Tungsten-based ceramic composites in extreme fusion reactor environments

Reference Presenter Authors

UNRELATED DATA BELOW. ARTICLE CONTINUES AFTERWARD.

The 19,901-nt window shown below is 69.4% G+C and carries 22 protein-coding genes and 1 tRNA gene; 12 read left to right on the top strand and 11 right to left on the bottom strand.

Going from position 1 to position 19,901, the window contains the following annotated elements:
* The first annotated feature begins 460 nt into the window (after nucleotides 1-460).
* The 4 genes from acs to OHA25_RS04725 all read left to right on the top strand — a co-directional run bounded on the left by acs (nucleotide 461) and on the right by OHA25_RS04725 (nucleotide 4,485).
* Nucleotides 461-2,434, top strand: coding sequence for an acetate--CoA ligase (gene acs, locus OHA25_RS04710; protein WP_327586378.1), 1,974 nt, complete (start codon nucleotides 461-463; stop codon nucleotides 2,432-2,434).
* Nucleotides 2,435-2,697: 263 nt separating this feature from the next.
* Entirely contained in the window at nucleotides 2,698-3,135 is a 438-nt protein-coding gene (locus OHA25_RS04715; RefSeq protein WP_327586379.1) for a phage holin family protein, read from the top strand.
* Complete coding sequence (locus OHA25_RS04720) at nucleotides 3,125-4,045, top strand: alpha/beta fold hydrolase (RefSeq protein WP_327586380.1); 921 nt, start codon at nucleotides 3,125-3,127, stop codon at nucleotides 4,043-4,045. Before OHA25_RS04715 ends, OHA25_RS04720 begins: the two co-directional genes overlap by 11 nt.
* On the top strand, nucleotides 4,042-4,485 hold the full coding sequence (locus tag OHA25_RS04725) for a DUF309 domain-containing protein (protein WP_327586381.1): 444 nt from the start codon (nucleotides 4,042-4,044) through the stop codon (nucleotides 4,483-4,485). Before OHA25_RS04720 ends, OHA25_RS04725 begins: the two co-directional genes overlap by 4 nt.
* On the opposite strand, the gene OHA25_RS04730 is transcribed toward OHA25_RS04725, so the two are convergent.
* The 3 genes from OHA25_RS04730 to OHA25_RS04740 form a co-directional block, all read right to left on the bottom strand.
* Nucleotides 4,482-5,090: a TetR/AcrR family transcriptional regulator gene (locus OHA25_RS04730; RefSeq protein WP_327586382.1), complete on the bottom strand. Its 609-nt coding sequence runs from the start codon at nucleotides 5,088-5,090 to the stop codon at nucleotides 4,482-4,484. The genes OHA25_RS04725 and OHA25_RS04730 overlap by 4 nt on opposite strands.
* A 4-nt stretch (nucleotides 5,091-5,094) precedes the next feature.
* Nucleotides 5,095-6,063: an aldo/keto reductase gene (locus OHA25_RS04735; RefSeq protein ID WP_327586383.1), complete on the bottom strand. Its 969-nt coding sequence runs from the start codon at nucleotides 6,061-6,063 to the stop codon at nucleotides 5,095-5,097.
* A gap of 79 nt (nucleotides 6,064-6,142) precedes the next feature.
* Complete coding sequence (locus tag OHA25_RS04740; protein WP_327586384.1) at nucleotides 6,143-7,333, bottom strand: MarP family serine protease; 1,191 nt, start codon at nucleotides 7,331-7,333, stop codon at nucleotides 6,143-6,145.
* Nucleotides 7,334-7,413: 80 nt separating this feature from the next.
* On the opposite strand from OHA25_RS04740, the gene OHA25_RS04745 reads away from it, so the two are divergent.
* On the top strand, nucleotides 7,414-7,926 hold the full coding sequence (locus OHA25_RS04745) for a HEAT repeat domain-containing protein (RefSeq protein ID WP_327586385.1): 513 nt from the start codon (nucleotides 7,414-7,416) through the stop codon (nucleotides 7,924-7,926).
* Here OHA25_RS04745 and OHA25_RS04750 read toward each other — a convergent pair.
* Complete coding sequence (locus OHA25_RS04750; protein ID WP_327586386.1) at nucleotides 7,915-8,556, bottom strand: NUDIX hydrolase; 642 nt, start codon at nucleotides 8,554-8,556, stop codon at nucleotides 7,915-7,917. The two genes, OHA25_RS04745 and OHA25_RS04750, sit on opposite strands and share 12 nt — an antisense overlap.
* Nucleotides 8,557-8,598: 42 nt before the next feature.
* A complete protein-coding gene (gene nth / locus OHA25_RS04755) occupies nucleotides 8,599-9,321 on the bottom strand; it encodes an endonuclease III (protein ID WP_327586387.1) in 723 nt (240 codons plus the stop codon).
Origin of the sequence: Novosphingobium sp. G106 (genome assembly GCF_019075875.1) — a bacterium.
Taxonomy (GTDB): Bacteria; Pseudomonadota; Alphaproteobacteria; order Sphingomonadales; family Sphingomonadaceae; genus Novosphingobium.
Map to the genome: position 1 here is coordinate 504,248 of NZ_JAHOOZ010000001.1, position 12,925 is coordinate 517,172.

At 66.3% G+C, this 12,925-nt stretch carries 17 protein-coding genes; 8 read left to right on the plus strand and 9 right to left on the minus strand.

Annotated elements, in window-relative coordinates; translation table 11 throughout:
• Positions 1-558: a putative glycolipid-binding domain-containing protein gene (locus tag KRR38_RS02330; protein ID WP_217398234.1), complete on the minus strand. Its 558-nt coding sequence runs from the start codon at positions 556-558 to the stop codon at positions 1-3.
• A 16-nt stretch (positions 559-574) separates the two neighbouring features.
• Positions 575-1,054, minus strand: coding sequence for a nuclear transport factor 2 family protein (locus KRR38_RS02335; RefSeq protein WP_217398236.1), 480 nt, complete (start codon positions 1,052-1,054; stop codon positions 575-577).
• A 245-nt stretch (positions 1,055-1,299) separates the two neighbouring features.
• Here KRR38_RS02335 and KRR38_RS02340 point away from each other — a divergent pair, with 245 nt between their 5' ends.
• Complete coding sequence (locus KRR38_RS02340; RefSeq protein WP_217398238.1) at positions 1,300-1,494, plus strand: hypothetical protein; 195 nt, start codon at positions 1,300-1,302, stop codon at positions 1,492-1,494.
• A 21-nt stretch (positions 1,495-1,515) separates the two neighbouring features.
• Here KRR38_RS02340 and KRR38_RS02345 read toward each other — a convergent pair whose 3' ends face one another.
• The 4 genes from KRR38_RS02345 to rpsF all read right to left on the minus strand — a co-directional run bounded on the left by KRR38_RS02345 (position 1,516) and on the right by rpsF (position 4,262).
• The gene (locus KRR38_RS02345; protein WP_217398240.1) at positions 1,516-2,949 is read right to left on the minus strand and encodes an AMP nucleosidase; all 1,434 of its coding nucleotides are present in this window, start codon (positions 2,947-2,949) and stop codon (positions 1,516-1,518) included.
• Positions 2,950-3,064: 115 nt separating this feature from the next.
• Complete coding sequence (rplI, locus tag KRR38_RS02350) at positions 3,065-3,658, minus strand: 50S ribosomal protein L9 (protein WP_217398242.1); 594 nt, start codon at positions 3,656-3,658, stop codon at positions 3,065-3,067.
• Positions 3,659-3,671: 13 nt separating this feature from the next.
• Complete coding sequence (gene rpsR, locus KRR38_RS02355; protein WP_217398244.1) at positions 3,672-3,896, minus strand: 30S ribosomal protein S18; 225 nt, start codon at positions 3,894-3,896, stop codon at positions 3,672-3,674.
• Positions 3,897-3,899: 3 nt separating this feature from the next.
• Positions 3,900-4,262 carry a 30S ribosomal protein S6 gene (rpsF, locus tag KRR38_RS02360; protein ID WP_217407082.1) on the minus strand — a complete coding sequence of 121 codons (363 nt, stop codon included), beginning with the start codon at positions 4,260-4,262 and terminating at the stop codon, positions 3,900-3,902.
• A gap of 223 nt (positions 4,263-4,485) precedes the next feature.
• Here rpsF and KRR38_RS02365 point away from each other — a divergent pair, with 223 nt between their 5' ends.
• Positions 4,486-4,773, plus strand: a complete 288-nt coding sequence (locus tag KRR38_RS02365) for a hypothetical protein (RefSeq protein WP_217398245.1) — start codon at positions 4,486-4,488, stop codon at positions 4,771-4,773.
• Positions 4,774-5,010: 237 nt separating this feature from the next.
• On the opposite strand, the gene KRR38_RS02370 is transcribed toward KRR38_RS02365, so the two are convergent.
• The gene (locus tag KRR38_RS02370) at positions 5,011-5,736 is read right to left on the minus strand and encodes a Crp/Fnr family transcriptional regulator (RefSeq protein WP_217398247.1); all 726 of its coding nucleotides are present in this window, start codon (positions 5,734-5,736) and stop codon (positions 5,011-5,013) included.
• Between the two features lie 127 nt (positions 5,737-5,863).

14-008 Samuel Humphry-Baker Humphry-Baker, S.(Imperial College London); Smith, G.(Tokamak Energy Ltd); Lee, B.(Imperial College London); Vandeperre, L.(Imperial College London); Tungsten carbides and borides are used extensively in wear applications; however, they have recently been identified as promising shielding materials for fusion reactors due to their unrivalled attenuation of high-energy neutrons. In both applications, extreme temperatures, mechanical stresses, and oxidation are problematic, while for fusion reactors, irradiation is an additional difficulty. This paper shows some recent progress in understanding and improving the damage tolerance of these materials under such environments. Our strategy is based on combining the ceramic particles with a metallic binder to improve toughness and manufacturability. We report their stability under: dry isothermal oxidation; creep compression; and helium-ion irradiation. In the case of oxidation resistance, we show encouraging results on some diffusion-impregnated coatings. Surprisingly, the protection of the coated materials is enhanced by the presence of a metallic binder, allowing us to reduce the oxidation rate by 3-4 orders of magnitude at operating temperature. Concerning mechanical deformation, we combine high-temperature indentation and compression creep results, allowing us to develop a deformation map. The irradiation behaviour is complicated due to the high density of grain boundaries and hetero-phase interfaces. However, through systematic TEM investigations we are able to highlight detrimental microstructural features that accumulate radiation damage. Our observations offer engineering limits to use of these materials in extreme environments but more importantly allow us to propose processing routes and materials design strategies for improved damage tolerance.
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